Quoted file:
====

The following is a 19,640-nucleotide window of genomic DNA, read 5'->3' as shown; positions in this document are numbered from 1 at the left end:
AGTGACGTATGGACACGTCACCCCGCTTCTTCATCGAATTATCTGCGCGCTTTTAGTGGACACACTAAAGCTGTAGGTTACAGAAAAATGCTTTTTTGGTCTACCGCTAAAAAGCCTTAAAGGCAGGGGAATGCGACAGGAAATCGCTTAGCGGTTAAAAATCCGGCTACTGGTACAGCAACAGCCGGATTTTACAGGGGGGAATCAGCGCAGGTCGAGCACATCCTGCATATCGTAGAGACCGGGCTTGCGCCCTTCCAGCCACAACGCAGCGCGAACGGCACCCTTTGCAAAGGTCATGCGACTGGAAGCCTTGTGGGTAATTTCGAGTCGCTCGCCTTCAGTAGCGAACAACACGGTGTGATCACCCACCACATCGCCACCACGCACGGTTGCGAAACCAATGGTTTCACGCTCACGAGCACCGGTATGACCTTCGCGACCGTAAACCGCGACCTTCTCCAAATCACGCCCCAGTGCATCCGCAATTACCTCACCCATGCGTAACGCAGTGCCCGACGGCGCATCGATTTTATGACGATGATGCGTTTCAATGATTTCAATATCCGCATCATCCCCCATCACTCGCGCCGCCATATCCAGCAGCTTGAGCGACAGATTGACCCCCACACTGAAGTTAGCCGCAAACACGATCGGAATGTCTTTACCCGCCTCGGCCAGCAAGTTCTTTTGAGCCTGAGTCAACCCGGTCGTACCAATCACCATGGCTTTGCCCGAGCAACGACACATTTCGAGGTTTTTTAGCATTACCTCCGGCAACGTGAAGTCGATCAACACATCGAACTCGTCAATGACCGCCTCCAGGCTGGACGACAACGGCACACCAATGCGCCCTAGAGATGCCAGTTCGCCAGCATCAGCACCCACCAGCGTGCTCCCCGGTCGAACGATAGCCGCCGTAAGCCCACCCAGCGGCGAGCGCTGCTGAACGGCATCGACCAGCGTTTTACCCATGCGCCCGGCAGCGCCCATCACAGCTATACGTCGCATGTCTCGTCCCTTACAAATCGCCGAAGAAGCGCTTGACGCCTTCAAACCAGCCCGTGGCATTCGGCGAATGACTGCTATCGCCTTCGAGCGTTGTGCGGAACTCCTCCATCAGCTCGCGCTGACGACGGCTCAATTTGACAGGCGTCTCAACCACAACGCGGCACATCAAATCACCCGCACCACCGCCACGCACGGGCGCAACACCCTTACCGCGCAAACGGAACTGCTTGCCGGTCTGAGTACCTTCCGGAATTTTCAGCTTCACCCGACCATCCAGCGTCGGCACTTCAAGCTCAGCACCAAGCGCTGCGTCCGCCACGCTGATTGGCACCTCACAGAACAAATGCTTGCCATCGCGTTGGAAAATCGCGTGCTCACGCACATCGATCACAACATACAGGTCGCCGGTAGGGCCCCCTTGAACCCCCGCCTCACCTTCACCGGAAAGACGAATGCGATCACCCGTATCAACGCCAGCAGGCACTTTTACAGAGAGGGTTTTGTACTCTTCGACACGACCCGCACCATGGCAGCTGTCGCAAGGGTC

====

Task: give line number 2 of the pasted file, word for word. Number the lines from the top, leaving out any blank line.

AGTGACGTATGGACACGTCACCCCGCTTCTTCATCGAATTATCTGCGCGCTTTTAGTGGACACACTAAAGCTGTAGGTTACAGAAAAATGCTTTTTTGGTCTACCGCTAAAAAGCCTTAAAGGCAGGGGAATGCGACAGGAAATCGCTTAGCGGTTAAAAATCCGGCTACTGGTACAGCAACAGCCGGATTTTACAGGGGGGAATCAGCGCAGGTCGAGCACATCCTGCATATCGTAGAGACCGGGCTTGCGCCCTTCCAGCCACAACGCAGCGCGAACGGCACCCTTTGCAAAGGTCATGCGACTGGAAGCCTTGTGGGTAATTTCGAGTCGCTCGCCTTCAGTAGCGAACAACACGGTGTGATCACCCACCACATCGCCACCACGCACGGTTGCGAAACCAATGGTTTCACGCTCACGAGCACCGGTATGACCTTCGCGACCGTAAACCGCGACCTTCTCCAAATCACGCCCCAGTGCATCCGCAATTACCTCACCCATGCGTAACGCAGTGCCCGACGGCGCATCGATTTTATGACGATGATGCGTTTCAATGATTTCAATATCCGCATCATCCCCCATCACTCGCGCCGCCATATCCAGCAGCTTGAGCGACAGATTGACCCCCACACTGAAGTTAGCCGCAAACACGATCGGAATGTCTTTACCCGCCTCGGCCAGCAAGTTCTTTTGAGCCTGAGTCAACCCGGTCGTACCAATCACCATGGCTTTGCCCGAGCAACGACACATTTCGAGGTTTTTTAGCATTACCTCCGGCAACGTGAAGTCGATCAACACATCGAACTCGTCAATGACCGCCTCCAGGCTGGACGACAACGGCACACCAATGCGCCCTAGAGATGCCAGTTCGCCAGCATCAGCACCCACCAGCGTGCTCCCCGGTCGAACGATAGCCGCCGTAAGCCCACCCAGCGGCGAGCGCTGCTGAACGGCATCGACCAGCGTTTTACCCATGCGCCCGGCAGCGCCCATCACAGCTATACGTCGCATGTCTCGTCCCTTACAAATCGCCGAAGAAGCGCTTGACGCCTTCAAACCAGCCCGTGGCATTCGGCGAATGACTGCTATCGCCTTCGAGCGTTGTGCGGAACTCCTCCATCAGCTCGCGCTGACGACGGCTCAATTTGACAGGCGTCTCAACCACAACGCGGCACATCAAATCACCCGCACCACCGCCACGCACGGGCGCAACACCCTTACCGCGCAAACGGAACTGCTTGCCGGTCTGAGTACCTTCCGGAATTTTCAGCTTCACCCGACCATCCAGCGTCGGCACTTCAAGCTCAGCACCAAGCGCTGCGTCCGCCACGCTGATTGGCACCTCACAGAACAAATGCTTGCCATCGCGTTGGAAAATCGCGTGCTCACGCACATCGATCACAACATACAGGTCGCCGGTAGGGCCCCCTTGAACCCCCGCCTCACCTTCACCGGAAAGACGAATGCGATCACCCGTATCAACGCCAGCAGGCACTTTTACAGAGAGGGTTTTGTACTCTTCGACACGACCCGCACCATGGCAGCTGTCGCAAGGGTC